7 Rules of Winter Layering for Men
Layer Up to Look Smart
Any major fashion avenue in the world during fall or winters depicts a very common trend- layering. And practically everyone is doing that! While one guy might be wearing a blazer with a knitted cardigan and a dress shirt, another could be donning a corduroy blazer over a jean jacket and a long-sleeve T. The point is they're layering, and so should you. You could combine your favourite pieces through layering and wear something comfortable and flexible. Slip on an extra layer in the morning when it's still crisp outside, remove it in the afternoon once it heats up, and then slip it back on when the temperature drops after sunset. But before you jump on the layering vogue, there are some basic guidelines you must be familiar with — you can start with the following seven rules to layering properly.
From the Thin to the Thick
It all begins at ground zero, and so the first rule is straightforward and logical: the closer to your skin, the thinner the material. That said, make sure to start with items that are made from thinner fabrics such as a cotton T-shirt, dress shirt or turtleneck, and then layer them with heavier items such as a wool sweater, a corduroy blazer, or a leather jacket. Your first layer should be a plain t-shirt or a base full sleeve sweater that is body-hugging. You could top it up with a shirt or a jacket for additional warmth.
Pronounce Each Layer
A layer is essentially any item that can be worn on its own and look great. The point of layering is to let each piece of clothing shine. Wearing a tacky wife beater underneath a stylish dress shirt does should not be considered cool layering. To let it have its own identity, let it speak for itself. So whatever you choose to wear, make sure every layer has its own identity as if they were meant to be worn alone.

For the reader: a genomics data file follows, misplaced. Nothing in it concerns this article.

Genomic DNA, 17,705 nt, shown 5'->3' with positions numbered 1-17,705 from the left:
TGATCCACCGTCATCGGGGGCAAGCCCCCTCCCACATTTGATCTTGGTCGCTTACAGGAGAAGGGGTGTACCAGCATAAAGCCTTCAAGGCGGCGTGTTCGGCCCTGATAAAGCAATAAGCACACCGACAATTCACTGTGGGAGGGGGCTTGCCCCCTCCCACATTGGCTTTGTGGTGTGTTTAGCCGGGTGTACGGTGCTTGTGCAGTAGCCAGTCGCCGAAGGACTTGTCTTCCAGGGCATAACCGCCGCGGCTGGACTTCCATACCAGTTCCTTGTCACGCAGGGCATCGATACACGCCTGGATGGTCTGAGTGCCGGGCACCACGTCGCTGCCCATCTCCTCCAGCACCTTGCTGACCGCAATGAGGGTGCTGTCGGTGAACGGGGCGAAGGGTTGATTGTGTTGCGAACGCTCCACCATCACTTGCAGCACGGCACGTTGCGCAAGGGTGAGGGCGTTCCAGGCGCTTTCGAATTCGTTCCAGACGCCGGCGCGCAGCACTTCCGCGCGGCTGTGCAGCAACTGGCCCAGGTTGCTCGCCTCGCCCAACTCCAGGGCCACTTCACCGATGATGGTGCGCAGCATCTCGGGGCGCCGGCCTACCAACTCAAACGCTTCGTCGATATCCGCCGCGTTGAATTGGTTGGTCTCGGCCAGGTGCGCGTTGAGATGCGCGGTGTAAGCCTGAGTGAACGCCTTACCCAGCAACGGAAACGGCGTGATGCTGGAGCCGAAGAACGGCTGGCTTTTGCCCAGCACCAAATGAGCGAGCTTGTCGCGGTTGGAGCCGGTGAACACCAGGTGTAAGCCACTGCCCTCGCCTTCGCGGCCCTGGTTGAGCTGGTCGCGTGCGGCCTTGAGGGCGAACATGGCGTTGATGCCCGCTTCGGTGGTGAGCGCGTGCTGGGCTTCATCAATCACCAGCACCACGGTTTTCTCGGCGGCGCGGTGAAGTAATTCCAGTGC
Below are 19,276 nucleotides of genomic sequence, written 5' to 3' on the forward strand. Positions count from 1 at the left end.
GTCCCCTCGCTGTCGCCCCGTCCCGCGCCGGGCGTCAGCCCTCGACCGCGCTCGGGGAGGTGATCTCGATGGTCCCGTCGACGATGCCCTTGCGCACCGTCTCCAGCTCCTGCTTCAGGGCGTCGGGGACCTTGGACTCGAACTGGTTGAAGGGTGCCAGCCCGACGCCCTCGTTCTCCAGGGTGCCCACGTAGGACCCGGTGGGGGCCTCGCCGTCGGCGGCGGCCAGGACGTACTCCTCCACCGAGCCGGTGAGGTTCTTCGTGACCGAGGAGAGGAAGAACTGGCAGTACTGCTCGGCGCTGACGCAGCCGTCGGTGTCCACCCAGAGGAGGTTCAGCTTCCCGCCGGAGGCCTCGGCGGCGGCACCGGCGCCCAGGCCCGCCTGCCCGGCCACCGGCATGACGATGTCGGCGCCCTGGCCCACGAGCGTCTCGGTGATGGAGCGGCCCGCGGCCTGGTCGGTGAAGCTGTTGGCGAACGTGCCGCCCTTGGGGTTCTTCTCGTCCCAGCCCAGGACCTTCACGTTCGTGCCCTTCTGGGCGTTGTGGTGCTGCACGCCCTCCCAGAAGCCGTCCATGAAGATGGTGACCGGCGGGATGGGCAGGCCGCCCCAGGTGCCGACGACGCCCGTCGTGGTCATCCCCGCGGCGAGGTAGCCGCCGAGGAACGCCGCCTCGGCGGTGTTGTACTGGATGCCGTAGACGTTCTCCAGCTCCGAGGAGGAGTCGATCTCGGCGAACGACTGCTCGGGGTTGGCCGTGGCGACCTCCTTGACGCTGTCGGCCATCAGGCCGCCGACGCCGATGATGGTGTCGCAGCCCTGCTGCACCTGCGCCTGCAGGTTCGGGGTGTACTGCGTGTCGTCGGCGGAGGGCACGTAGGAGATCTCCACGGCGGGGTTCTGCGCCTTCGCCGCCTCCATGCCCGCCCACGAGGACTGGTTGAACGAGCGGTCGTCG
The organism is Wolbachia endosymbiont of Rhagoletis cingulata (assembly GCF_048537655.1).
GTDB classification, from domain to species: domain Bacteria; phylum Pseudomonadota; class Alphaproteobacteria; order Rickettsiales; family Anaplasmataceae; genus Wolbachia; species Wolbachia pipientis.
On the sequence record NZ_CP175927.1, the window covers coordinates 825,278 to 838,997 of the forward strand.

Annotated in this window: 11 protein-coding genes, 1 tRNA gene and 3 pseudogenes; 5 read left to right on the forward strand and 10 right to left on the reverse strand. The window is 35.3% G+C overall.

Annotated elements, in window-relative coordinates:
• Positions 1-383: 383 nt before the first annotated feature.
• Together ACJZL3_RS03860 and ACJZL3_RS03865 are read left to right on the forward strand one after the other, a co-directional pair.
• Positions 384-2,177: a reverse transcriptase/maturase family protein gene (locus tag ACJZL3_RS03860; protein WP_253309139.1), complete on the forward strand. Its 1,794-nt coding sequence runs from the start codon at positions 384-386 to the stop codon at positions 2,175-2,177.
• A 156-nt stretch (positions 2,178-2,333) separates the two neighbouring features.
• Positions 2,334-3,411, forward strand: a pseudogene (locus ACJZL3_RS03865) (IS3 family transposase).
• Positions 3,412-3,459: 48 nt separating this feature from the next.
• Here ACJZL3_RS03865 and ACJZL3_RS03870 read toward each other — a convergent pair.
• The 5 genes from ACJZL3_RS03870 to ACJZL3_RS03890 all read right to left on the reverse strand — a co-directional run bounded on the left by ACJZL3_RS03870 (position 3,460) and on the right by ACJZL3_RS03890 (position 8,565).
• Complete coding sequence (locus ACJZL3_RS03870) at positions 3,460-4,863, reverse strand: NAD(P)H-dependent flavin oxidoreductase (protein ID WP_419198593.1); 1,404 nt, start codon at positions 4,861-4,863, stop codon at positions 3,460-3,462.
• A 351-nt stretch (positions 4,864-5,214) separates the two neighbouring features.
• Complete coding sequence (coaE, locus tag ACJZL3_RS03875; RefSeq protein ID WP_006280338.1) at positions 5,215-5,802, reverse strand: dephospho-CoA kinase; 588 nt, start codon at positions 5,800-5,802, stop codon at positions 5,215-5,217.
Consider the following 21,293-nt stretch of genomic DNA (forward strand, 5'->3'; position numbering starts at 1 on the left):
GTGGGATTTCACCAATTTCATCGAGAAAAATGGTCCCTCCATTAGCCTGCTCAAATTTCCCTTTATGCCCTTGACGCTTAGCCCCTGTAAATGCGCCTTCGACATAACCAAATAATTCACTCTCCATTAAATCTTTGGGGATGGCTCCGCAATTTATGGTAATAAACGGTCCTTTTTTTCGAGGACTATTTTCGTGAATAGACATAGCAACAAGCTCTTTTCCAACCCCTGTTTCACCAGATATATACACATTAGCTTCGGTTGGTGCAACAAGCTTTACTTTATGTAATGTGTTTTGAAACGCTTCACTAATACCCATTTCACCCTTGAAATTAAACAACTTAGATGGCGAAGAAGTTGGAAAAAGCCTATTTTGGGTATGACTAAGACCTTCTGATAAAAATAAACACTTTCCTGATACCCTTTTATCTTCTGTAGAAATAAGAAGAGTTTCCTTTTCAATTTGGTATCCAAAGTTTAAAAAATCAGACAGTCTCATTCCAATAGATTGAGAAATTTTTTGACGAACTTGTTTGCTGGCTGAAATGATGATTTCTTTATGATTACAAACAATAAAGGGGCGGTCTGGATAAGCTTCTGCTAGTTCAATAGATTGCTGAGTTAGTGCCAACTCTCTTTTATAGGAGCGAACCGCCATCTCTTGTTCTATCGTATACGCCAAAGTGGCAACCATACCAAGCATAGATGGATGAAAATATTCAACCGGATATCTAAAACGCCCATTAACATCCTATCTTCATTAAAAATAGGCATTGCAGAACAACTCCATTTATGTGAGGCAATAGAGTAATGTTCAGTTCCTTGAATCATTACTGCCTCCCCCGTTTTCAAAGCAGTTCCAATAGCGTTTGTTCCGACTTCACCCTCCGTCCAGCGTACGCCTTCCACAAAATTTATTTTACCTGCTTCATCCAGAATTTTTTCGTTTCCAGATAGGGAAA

The Casual Feel
Layering is all about comfort and keeping yourself warm. It is best used for casual occasions and is generally not appropriate in more formal settings. Your style could have an edge to it but the point is to keep it as calmed down as you can for your day out at work or home. You should remember, however, that a layered combo can include one or more classy pieces, such as a tailored blazer and a fine dress shirt.
Layer it Like You Mean it
Don't heap your whole wardrobe on your body. Breath, relax and only use layering at the very basic level. That is where its magic lies. It is a general rule that you shouldn't wear anything that feels uncomfortable. Don’t get too fancy or carried away with one too many layers. So, if you can't put your arms all the way down to your sides or scratch the back of your ear, then your layering combination is most likely too thick and therefore, far from trendy.
Don't Be Afraid Of Colour
The blues, the black and the greys are classic winter colours but just because the temperature drops, you don’t have to put a freeze on your colour selection. Don't waffle in trying the orange or the mustard or even fuchsia. Go all out with colourful prints for your undershirt or a pop blue trench coat. Lime green, purple and fuchsia are all great fall/winter colours...well, at least when worn and combined properly. Be fearless and spice up your look with a dash of colour.
Key point: The outer hems should always be larger than the inner hems in order to make your layered look feel complete and adequate. The proportions of the hems play a large role on how your overall composition will appear. Like you could wear a beige, white and brown patterned long-sleeve spread collar shirt, a khaki cotton zip-up ribbed sweater, and a black satin velvet two-button blazer with three pockets.
Now that you're a little more comfortable with the rules of the game, let's put them into practice. Wear a multi-striped lime green cotton dress shirt, with a charcoal gray cashmere zip-up mock-neck sweater, and a military green sleeveless jacket. Wear it with a pair of distressed designer jeans, charcoal gray or military green vintage sneakers, and a matching tuque or trucker hat. You could also throw on a high-neck ribbed virgin wool sweater, a rustic jean jacket with side pockets, and a vintage-looking tattersall jacket with a straight collar and hacking (slanted side) pockets.
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